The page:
I mean, absolutely, yeah. If there's ever a poster child for the ideal breakthrough for a CMS population to 90% of Alzheimer's patients, that should be no surprise our Medicare beneficiaries, and sorry for the US focus, but that's one of the mind is there was never a better poster child than an Alzheimer's therapy, whereas the drugs cost 26,000 a year and require no MRI monitoring every quarter, and all the testing that goes into the workup that could easily cost 80 to $100,000, your first year on one of those drugs, whereas, you know, our therapy will be a fraction of that with almost no side effects. So I think we have a good chance at achieving that breakthrough designation coverage in the first six months of approval. But if they're only covering five products, that's that's not, that's not enough. They need to go farther.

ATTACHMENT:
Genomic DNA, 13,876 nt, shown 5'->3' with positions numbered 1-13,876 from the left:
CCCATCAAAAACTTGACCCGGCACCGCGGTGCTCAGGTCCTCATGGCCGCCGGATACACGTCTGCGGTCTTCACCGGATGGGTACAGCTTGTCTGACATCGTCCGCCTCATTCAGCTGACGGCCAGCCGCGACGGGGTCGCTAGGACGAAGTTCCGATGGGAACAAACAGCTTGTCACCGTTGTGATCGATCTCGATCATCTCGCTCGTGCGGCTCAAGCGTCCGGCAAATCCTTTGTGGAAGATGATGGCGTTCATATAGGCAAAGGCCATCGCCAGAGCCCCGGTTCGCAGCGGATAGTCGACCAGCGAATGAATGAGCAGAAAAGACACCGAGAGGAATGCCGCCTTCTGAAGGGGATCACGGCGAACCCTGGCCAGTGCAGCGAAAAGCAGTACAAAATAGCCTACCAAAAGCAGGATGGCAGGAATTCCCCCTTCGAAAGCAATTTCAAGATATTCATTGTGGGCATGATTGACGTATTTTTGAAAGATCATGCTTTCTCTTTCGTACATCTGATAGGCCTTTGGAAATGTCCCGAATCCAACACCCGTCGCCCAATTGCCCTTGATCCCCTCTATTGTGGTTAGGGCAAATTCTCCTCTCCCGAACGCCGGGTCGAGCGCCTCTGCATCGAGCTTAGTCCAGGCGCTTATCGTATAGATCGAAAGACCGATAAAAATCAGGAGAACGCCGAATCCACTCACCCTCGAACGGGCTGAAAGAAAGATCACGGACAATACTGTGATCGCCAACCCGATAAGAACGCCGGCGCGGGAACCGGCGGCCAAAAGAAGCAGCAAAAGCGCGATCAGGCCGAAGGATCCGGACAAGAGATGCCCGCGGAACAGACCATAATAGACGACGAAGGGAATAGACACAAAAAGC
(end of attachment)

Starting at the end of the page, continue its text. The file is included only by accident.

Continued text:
Tonya Dowd  15:27  
Agreed? Yeah,

Ana Maiques  15:29  
I think we are doing worse in terms of reimbursement. Because when we apply for breakthrough designation, you have this guarantee reimbursement and when Biden came to power that disappear. So that's why I'm saying that is like a moving target and a moving mountain, right, like, so let's see. I mean, I think lobbying in Washington is always a good idea, and people underestimate. But I think that these policies will affect our company. So I hope that we can, we'll take advantage, but I hope they will extend them right in time. Because before he was like, perpetual

Tonya Dowd  16:02  
Yes, yeah at what point would you recommend innovators think about and start strategizing on market access and reimbursement

Carolina Aguilar  16:11